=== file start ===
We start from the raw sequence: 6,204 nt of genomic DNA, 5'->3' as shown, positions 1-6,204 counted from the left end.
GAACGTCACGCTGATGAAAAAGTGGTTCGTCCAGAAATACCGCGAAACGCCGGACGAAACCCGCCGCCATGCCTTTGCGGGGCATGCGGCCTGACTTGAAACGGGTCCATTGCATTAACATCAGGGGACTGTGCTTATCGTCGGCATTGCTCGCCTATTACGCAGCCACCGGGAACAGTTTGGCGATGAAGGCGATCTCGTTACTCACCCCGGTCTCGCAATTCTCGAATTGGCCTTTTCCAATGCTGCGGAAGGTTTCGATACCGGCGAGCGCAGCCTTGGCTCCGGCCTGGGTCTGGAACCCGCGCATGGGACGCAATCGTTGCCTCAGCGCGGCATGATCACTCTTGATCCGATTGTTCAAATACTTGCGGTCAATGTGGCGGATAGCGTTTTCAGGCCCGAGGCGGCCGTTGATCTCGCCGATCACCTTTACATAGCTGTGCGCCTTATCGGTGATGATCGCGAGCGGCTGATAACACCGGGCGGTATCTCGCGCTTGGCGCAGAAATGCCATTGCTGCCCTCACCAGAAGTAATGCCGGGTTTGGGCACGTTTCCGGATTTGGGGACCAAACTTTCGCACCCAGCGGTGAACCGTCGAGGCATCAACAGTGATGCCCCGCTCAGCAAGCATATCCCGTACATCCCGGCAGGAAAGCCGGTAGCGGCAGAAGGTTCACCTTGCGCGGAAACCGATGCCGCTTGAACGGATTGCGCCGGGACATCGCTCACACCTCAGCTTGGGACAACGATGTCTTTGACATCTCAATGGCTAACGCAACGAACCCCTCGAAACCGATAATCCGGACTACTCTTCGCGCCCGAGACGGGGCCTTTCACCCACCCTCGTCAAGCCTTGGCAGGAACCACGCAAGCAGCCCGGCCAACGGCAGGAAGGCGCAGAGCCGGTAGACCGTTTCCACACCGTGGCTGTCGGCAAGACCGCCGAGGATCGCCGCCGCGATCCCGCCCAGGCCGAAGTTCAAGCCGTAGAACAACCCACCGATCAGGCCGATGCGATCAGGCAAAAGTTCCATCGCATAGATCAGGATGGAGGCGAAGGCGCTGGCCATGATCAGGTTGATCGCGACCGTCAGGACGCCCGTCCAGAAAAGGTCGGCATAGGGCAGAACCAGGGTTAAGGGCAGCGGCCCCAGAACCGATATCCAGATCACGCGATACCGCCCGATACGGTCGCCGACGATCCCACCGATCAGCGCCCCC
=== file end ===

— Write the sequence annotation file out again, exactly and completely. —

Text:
We start from the raw sequence: 6,204 nt of genomic DNA, 5'->3' as shown, positions 1-6,204 counted from the left end.
GAACGTCACGCTGATGAAAAAGTGGTTCGTCCAGAAATACCGCGAAACGCCGGACGAAACCCGCCGCCATGCCTTTGCGGGGCATGCGGCCTGACTTGAAACGGGTCCATTGCATTAACATCAGGGGACTGTGCTTATCGTCGGCATTGCTCGCCTATTACGCAGCCACCGGGAACAGTTTGGCGATGAAGGCGATCTCGTTACTCACCCCGGTCTCGCAATTCTCGAATTGGCCTTTTCCAATGCTGCGGAAGGTTTCGATACCGGCGAGCGCAGCCTTGGCTCCGGCCTGGGTCTGGAACCCGCGCATGGGACGCAATCGTTGCCTCAGCGCGGCATGATCACTCTTGATCCGATTGTTCAAATACTTGCGGTCAATGTGGCGGATAGCGTTTTCAGGCCCGAGGCGGCCGTTGATCTCGCCGATCACCTTTACATAGCTGTGCGCCTTATCGGTGATGATCGCGAGCGGCTGATAACACCGGGCGGTATCTCGCGCTTGGCGCAGAAATGCCATTGCTGCCCTCACCAGAAGTAATGCCGGGTTTGGGCACGTTTCCGGATTTGGGGACCAAACTTTCGCACCCAGCGGTGAACCGTCGAGGCATCAACAGTGATGCCCCGCTCAGCAAGCATATCCCGTACATCCCGGCAGGAAAGCCGGTAGCGGCAGAAGGTTCACCTTGCGCGGAAACCGATGCCGCTTGAACGGATTGCGCCGGGACATCGCTCACACCTCAGCTTGGGACAACGATGTCTTTGACATCTCAATGGCTAACGCAACGAACCCCTCGAAACCGATAATCCGGACTACTCTTCGCGCCCGAGACGGGGCCTTTCACCCACCCTCGTCAAGCCTTGGCAGGAACCACGCAAGCAGCCCGGCCAACGGCAGGAAGGCGCAGAGCCGGTAGACCGTTTCCACACCGTGGCTGTCGGCAAGACCGCCGAGGATCGCCGCCGCGATCCCGCCCAGGCCGAAGTTCAAGCCGTAGAACAACCCACCGATCAGGCCGATGCGATCAGGCAAAAGTTCCATCGCATAGATCAGGATGGAGGCGAAGGCGCTGGCCATGATCAGGTTGATCGCGACCGTCAGGACGCCCGTCCAGAAAAGGTCGGCATAGGGCAGAACCAGGGTTAAGGGCAGCGGCCCCAGAACCGATATCCAGATCACGCGATACCGCCCGATACGGTCGCCGACGATCCCACCGATCAGCGCCCCC